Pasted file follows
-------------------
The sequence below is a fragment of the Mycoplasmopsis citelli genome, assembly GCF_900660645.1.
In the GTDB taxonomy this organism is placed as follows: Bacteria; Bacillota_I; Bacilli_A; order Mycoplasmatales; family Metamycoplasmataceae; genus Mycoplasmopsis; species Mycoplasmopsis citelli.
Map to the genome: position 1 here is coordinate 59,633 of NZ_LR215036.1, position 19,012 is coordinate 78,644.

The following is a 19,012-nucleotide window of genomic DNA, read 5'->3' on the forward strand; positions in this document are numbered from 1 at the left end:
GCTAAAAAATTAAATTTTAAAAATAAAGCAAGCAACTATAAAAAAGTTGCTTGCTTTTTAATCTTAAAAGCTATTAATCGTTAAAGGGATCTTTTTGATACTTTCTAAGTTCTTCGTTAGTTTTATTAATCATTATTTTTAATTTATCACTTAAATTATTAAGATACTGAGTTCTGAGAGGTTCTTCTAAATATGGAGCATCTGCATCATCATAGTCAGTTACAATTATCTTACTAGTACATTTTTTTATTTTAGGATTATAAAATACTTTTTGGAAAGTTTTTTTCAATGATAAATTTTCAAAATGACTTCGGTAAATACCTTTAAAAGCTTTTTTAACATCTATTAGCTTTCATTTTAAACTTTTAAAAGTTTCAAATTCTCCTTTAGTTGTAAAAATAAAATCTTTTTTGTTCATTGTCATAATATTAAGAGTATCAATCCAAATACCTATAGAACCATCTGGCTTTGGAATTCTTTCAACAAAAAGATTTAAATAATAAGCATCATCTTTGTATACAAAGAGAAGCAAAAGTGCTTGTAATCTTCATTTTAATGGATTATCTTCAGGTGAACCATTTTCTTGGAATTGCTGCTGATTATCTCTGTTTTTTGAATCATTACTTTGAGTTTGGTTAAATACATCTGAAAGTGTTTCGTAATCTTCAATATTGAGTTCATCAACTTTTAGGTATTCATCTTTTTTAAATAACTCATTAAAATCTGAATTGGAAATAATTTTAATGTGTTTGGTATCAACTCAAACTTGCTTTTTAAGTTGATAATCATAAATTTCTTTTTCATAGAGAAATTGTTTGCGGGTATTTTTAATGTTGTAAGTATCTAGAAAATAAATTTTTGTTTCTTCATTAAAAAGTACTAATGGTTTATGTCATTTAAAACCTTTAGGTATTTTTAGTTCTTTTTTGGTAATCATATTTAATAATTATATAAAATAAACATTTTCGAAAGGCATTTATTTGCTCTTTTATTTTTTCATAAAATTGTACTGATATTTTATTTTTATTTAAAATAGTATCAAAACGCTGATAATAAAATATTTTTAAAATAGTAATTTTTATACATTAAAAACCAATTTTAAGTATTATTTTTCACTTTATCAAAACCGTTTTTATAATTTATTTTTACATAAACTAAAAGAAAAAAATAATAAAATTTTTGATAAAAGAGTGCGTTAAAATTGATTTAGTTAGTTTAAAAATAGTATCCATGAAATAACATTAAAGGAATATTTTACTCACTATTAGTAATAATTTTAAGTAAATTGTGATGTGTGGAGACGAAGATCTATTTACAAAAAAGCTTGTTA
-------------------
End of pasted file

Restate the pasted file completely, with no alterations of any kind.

The sequence below is a fragment of the Mycoplasmopsis citelli genome, assembly GCF_900660645.1.
In the GTDB taxonomy this organism is placed as follows: Bacteria; Bacillota_I; Bacilli_A; order Mycoplasmatales; family Metamycoplasmataceae; genus Mycoplasmopsis; species Mycoplasmopsis citelli.
Map to the genome: position 1 here is coordinate 59,633 of NZ_LR215036.1, position 19,012 is coordinate 78,644.

The following is a 19,012-nucleotide window of genomic DNA, read 5'->3' on the forward strand; positions in this document are numbered from 1 at the left end:
GCTAAAAAATTAAATTTTAAAAATAAAGCAAGCAACTATAAAAAAGTTGCTTGCTTTTTAATCTTAAAAGCTATTAATCGTTAAAGGGATCTTTTTGATACTTTCTAAGTTCTTCGTTAGTTTTATTAATCATTATTTTTAATTTATCACTTAAATTATTAAGATACTGAGTTCTGAGAGGTTCTTCTAAATATGGAGCATCTGCATCATCATAGTCAGTTACAATTATCTTACTAGTACATTTTTTTATTTTAGGATTATAAAATACTTTTTGGAAAGTTTTTTTCAATGATAAATTTTCAAAATGACTTCGGTAAATACCTTTAAAAGCTTTTTTAACATCTATTAGCTTTCATTTTAAACTTTTAAAAGTTTCAAATTCTCCTTTAGTTGTAAAAATAAAATCTTTTTTGTTCATTGTCATAATATTAAGAGTATCAATCCAAATACCTATAGAACCATCTGGCTTTGGAATTCTTTCAACAAAAAGATTTAAATAATAAGCATCATCTTTGTATACAAAGAGAAGCAAAAGTGCTTGTAATCTTCATTTTAATGGATTATCTTCAGGTGAACCATTTTCTTGGAATTGCTGCTGATTATCTCTGTTTTTTGAATCATTACTTTGAGTTTGGTTAAATACATCTGAAAGTGTTTCGTAATCTTCAATATTGAGTTCATCAACTTTTAGGTATTCATCTTTTTTAAATAACTCATTAAAATCTGAATTGGAAATAATTTTAATGTGTTTGGTATCAACTCAAACTTGCTTTTTAAGTTGATAATCATAAATTTCTTTTTCATAGAGAAATTGTTTGCGGGTATTTTTAATGTTGTAAGTATCTAGAAAATAAATTTTTGTTTCTTCATTAAAAAGTACTAATGGTTTATGTCATTTAAAACCTTTAGGTATTTTTAGTTCTTTTTTGGTAATCATATTTAATAATTATATAAAATAAACATTTTCGAAAGGCATTTATTTGCTCTTTTATTTTTTCATAAAATTGTACTGATATTTTATTTTTATTTAAAATAGTATCAAAACGCTGATAATAAAATATTTTTAAAATAGTAATTTTTATACATTAAAAACCAATTTTAAGTATTATTTTTCACTTTATCAAAACCGTTTTTATAATTTATTTTTACATAAACTAAAAGAAAAAAATAATAAAATTTTTGATAAAAGAGTGCGTTAAAATTGATTTAGTTAGTTTAAAAATAGTATCCATGAAATAACATTAAAGGAATATTTTACTCACTATTAGTAATAATTTTAAGTAAATTGTGATGTGTGGAGACGAAGATCTATTTACAAAAAAGCTTGTTA